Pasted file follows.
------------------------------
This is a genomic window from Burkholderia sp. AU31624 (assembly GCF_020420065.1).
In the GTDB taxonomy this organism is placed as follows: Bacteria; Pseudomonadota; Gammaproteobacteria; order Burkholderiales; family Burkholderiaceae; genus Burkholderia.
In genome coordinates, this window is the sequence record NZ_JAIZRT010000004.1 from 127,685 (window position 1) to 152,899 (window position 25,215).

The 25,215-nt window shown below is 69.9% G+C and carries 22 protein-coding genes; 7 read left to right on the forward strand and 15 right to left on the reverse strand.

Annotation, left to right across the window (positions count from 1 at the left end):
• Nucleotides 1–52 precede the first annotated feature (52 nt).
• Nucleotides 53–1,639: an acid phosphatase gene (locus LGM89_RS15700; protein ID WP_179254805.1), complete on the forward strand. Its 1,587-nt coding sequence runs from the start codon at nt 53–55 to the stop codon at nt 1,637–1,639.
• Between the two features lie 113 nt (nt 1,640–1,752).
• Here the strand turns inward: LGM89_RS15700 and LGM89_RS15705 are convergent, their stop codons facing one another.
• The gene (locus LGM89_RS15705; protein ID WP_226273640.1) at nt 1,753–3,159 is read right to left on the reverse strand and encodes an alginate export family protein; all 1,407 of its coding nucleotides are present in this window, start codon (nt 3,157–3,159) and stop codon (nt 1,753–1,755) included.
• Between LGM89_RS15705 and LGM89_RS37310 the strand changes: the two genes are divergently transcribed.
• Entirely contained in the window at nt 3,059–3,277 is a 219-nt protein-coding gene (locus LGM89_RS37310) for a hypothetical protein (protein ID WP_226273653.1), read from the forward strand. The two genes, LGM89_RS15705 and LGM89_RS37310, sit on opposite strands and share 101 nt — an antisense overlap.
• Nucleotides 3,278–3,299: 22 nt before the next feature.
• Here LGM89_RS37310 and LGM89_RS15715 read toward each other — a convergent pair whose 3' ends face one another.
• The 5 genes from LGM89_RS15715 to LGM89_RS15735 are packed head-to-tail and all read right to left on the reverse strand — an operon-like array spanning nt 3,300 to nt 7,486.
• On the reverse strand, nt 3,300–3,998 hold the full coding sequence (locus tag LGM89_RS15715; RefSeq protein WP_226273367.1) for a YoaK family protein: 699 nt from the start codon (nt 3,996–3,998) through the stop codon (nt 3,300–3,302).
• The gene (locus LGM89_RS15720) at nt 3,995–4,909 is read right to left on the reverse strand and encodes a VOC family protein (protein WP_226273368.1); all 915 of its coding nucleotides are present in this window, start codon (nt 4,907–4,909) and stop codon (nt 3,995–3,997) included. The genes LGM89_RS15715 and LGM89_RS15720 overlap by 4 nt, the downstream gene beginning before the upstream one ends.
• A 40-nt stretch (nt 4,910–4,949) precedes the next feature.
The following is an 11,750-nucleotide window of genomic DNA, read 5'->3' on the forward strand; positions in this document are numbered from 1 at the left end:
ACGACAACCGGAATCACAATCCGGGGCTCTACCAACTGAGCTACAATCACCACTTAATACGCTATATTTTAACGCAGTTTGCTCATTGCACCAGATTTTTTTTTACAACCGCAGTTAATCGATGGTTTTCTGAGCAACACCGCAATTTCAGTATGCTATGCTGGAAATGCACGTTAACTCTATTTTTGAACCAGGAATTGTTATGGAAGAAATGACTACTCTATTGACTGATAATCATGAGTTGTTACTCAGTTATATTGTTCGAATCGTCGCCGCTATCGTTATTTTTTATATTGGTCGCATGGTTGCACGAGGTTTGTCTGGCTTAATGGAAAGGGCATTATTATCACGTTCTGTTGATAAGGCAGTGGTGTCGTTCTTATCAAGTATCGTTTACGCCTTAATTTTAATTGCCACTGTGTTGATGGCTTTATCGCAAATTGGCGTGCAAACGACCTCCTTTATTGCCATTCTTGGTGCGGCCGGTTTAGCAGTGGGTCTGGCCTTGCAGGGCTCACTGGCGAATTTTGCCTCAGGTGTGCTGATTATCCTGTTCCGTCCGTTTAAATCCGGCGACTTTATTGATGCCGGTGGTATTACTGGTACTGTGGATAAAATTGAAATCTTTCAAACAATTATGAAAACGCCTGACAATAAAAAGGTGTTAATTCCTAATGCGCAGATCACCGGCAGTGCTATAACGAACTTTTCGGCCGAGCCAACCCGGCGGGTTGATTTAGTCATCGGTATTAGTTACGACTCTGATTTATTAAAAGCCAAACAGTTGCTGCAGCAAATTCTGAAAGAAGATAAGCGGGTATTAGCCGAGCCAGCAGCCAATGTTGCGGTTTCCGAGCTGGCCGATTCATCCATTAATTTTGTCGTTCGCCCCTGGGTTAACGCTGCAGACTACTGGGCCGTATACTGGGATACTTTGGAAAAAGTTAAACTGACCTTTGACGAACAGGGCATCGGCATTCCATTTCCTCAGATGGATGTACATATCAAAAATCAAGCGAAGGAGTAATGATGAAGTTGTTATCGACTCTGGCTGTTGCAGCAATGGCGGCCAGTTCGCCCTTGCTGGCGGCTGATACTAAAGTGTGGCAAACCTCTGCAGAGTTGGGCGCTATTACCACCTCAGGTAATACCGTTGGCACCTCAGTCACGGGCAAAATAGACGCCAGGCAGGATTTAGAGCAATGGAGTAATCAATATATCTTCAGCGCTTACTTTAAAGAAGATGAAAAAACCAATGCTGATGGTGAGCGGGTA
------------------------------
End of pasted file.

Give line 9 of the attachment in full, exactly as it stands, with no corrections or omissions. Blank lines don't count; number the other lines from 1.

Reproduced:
• Here the strand turns inward: LGM89_RS15700 and LGM89_RS15705 are convergent, their stop codons facing one another.